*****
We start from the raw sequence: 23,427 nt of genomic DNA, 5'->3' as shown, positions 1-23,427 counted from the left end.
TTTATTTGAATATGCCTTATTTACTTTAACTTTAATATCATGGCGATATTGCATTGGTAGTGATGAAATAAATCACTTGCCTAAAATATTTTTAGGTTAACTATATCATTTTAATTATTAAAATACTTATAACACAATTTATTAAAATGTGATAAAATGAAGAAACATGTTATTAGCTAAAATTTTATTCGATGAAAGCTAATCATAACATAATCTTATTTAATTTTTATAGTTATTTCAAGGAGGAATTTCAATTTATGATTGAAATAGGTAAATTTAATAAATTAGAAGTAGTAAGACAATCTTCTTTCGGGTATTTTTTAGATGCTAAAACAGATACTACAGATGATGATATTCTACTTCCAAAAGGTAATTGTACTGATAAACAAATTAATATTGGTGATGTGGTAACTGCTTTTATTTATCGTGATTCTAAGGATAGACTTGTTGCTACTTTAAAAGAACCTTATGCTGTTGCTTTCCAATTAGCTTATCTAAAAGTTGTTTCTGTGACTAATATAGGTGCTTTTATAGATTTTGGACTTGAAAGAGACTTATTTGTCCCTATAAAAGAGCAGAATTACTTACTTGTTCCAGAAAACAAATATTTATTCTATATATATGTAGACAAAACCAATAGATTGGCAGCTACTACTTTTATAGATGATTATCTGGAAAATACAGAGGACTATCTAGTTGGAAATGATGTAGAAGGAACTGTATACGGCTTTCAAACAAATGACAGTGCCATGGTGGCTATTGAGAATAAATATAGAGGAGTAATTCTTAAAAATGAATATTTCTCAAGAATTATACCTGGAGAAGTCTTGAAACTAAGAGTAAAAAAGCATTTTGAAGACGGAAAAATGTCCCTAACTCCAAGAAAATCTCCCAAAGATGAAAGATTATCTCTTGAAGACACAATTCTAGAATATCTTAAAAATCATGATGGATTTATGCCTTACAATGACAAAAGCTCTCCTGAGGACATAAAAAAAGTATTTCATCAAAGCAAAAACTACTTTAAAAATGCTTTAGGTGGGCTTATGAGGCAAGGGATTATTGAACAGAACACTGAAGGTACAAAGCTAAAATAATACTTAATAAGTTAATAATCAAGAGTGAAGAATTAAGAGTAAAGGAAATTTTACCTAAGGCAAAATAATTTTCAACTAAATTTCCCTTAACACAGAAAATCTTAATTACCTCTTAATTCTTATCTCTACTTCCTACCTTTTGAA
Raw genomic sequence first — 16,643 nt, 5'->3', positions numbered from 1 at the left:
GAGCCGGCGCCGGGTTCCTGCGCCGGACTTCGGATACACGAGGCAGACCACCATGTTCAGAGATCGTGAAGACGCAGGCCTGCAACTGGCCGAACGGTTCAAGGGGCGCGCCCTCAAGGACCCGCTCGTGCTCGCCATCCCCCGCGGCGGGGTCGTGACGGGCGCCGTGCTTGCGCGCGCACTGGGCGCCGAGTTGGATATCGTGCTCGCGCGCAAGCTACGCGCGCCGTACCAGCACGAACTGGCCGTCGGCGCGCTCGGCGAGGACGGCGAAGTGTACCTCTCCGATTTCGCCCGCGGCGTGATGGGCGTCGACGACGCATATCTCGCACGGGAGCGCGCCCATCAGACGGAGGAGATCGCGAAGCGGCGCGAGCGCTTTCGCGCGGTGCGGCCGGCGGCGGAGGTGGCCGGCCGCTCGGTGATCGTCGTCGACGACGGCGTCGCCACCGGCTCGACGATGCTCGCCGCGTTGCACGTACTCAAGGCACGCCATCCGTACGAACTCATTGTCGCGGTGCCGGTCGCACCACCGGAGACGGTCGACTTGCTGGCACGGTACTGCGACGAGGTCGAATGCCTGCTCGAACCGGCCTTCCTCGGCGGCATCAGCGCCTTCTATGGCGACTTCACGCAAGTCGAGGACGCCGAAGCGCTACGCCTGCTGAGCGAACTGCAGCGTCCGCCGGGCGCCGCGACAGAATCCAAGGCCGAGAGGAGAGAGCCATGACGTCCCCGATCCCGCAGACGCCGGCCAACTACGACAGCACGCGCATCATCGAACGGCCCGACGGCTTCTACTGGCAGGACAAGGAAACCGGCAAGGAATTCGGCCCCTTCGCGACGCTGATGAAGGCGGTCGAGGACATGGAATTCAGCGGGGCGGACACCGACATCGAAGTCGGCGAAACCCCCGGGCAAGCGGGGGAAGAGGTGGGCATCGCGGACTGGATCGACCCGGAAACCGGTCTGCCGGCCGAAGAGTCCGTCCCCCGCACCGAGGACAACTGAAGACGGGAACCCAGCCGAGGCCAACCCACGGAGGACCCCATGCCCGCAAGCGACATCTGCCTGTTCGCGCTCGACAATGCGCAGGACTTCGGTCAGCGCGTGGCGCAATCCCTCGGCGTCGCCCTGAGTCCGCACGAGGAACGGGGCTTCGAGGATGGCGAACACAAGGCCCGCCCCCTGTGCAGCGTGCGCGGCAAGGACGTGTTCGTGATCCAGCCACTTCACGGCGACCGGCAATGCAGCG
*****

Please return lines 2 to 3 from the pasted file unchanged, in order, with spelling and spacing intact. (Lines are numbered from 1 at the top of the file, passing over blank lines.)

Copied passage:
TTTATTTGAATATGCCTTATTTACTTTAACTTTAATATCATGGCGATATTGCATTGGTAGTGATGAAATAAATCACTTGCCTAAAATATTTTTAGGTTAACTATATCATTTTAATTATTAAAATACTTATAACACAATTTATTAAAATGTGATAAAATGAAGAAACATGTTATTAGCTAAAATTTTATTCGATGAAAGCTAATCATAACATAATCTTATTTAATTTTTATAGTTATTTCAAGGAGGAATTTCAATTTATGATTGAAATAGGTAAATTTAATAAATTAGAAGTAGTAAGACAATCTTCTTTCGGGTATTTTTTAGATGCTAAAACAGATACTACAGATGATGATATTCTACTTCCAAAAGGTAATTGTACTGATAAACAAATTAATATTGGTGATGTGGTAACTGCTTTTATTTATCGTGATTCTAAGGATAGACTTGTTGCTACTTTAAAAGAACCTTATGCTGTTGCTTTCCAATTAGCTTATCTAAAAGTTGTTTCTGTGACTAATATAGGTGCTTTTATAGATTTTGGACTTGAAAGAGACTTATTTGTCCCTATAAAAGAGCAGAATTACTTACTTGTTCCAGAAAACAAATATTTATTCTATATATATGTAGACAAAACCAATAGATTGGCAGCTACTACTTTTATAGATGATTATCTGGAAAATACAGAGGACTATCTAGTTGGAAATGATGTAGAAGGAACTGTATACGGCTTTCAAACAAATGACAGTGCCATGGTGGCTATTGAGAATAAATATAGAGGAGTAATTCTTAAAAATGAATATTTCTCAAGAATTATACCTGGAGAAGTCTTGAAACTAAGAGTAAAAAAGCATTTTGAAGACGGAAAAATGTCCCTAACTCCAAGAAAATCTCCCAAAGATGAAAGATTATCTCTTGAAGACACAATTCTAGAATATCTTAAAAATCATGATGGATTTATGCCTTACAATGACAAAAGCTCTCCTGAGGACATAAAAAAAGTATTTCATCAAAGCAAAAACTACTTTAAAAATGCTTTAGGTGGGCTTATGAGGCAAGGGATTATTGAACAGAACACTGAAGGTACAAAGCTAAAATAATACTTAATAAGTTAATAATCAAGAGTGAAGAATTAAGAGTAAAGGAAATTTTACCTAAGGCAAAATAATTTTCAACTAAATTTCCCTTAACACAGAAAATCTTAATTACCTCTTAATTCTTATCTCTACTTCCTACCTTTTGAA
Raw genomic sequence first — 16,643 nt, 5'->3', positions numbered from 1 at the left: